It´s no secret that I´m currently working on a article about the colors and markings of F-4 Phantom in CVW-1 service. At the moment 15 illustrations have been made and 5 more will follow. Here´s a few teasers that will show you what to expect: Two profiles of VF-14 F-4B Phantoms (CAG bird from the 1965 and the 1971 deployements respectively), and a F-4B Phantom of VF-32 "Swordsmen" from the Vietnam war deployment in 1966. It´s been an interesting journey to delve into the paint schemes of the two squadrons, but also to keep track of the various updates that were given to the squadrons aircraft between and during the deployments. With the kind help of Peter Greengrass these illustrations have been made and will be made available to you in Smoke Trails magazine this summer (at a later date also on this site. Click the illustrations below to be taken to the VF-14 and VF-32 sections
A New piece have just been completed ! The very last MIG killer of the Vietnam war is about to trap aboard USS Midway (CVA-41) in 1973. The aircraft was piloted by Lt. Kovaleski and Lt. Wise, when they shot down a MIG-17 on Jan. 12th, 1973. Artistically this was an attempt to capture the Phantom landing the last minutes of the of sunlight, in order for the aircraft to stand out against the dark background. It was attempted to capture the size and speed of the Phantom as it was about to trap aboard the carrier deck. This piece has yet to get at title. If anything comes to mind, please let me know ! Below is a few snippets of the piece in a higher (not full) resolution.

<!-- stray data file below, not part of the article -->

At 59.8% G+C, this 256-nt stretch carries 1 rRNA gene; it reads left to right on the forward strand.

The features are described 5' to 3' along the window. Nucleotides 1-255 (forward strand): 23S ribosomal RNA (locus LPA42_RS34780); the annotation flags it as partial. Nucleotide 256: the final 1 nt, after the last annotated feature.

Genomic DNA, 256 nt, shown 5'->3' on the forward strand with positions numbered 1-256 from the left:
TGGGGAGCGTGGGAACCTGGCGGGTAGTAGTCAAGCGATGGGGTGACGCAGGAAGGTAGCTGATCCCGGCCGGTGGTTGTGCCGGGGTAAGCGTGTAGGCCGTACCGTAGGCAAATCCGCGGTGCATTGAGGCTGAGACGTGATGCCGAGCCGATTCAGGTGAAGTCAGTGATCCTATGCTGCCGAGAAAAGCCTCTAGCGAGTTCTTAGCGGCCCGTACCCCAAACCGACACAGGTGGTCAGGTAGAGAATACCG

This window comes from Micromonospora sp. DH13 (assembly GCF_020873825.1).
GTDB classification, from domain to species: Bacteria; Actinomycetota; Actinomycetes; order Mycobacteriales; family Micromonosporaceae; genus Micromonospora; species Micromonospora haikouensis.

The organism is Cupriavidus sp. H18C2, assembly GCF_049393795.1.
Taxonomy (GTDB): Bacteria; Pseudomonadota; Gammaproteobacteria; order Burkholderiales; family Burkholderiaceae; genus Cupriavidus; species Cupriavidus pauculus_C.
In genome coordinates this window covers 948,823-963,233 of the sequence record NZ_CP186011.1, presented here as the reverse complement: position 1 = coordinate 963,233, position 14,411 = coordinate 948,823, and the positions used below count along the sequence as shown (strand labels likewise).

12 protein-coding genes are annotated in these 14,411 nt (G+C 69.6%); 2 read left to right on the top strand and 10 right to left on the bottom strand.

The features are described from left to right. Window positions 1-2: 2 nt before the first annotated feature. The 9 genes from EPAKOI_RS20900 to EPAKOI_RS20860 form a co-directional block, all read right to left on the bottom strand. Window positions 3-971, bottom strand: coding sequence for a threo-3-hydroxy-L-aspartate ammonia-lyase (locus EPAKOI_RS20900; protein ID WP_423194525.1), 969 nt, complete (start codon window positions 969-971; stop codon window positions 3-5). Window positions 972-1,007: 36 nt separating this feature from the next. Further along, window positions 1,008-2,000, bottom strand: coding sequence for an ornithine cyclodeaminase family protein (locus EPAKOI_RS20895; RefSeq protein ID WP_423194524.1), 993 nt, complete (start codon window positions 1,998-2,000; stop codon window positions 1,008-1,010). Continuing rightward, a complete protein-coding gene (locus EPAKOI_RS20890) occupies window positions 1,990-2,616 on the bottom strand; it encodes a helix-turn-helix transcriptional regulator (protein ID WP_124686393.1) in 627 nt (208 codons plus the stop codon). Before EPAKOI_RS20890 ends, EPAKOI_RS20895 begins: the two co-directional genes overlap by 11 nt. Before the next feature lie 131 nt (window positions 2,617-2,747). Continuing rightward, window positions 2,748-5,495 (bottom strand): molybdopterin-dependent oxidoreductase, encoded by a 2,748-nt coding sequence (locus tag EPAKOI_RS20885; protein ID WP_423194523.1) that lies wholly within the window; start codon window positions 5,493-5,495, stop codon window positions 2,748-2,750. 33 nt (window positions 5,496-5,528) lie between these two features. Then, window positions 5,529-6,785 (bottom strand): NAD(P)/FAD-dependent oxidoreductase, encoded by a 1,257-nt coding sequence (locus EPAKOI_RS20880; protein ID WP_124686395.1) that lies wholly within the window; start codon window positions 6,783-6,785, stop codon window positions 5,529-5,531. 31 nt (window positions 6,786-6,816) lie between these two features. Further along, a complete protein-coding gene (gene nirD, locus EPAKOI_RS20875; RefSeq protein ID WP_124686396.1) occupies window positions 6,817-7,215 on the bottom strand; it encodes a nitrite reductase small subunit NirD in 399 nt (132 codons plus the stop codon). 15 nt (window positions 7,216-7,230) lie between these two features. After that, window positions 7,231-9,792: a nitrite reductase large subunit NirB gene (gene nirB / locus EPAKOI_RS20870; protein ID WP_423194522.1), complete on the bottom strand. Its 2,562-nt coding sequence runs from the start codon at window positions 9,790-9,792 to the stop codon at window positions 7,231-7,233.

During the process of updating the VMFA gallery, I was made aware that the section had some shortcomings. So I had to do something about that, and here´s my first effort: Four new USMC F-4 Phantom renditions! the depicted squadrons are VMFA-251, -312,-314 and -334. All of which can be found in the VMFA section (click the image below to be taken to the gallery). Hope you like them ;) Click image to be taken to the VMFA section
No introduction needed for this bird: The Mighty Scat XXVII, flow by none other than Col. Olds, on the mission where he made his last official MIG-kill. At low altitude while crossing a ridge, the MIG was exposed toward the sky and the last of Olds´ AIM-9Bs tracked and flew right up the tailpipe of the MIG. In this piece i have taken a few artistic liberties, the most apparent is the MIG kill markings on the splitter plate...they just looked too cool not to include. Let me know what you think of my depiction of this legendary jet and its legendary driver.
Here´s my latest piece, depicting Cunningham and Driscolls mission on May. 10th, 1972. The very day the pair shot down three MIG-17s, combined with the two they already have shot down, May 10th was also the day the two earned the status for Fighter Aces. Story goes that Showtime 100 had just released its load of Mk 20 Rockeyes, and shortly after was being jumped by a flight of MIG-17s. At that time the Phantom was flying slow, and was banking hard to see the impact of the Rockeyes. The aircraft had little momentum and the MIG-17 zoomed by the Phantom, putting it in a favorable shooting position. While enroute to USS Constellation, a third MIG-17 engaged the Phantom. Piloted perhaps by the fabled Colonel Tomb. That too was shot down. Showtime 100 however, never made it back to USS Constellation, Just off shore the aircraft crashed but Cunningham and Driscoll was saved by a Navy helicopter and made it back [...]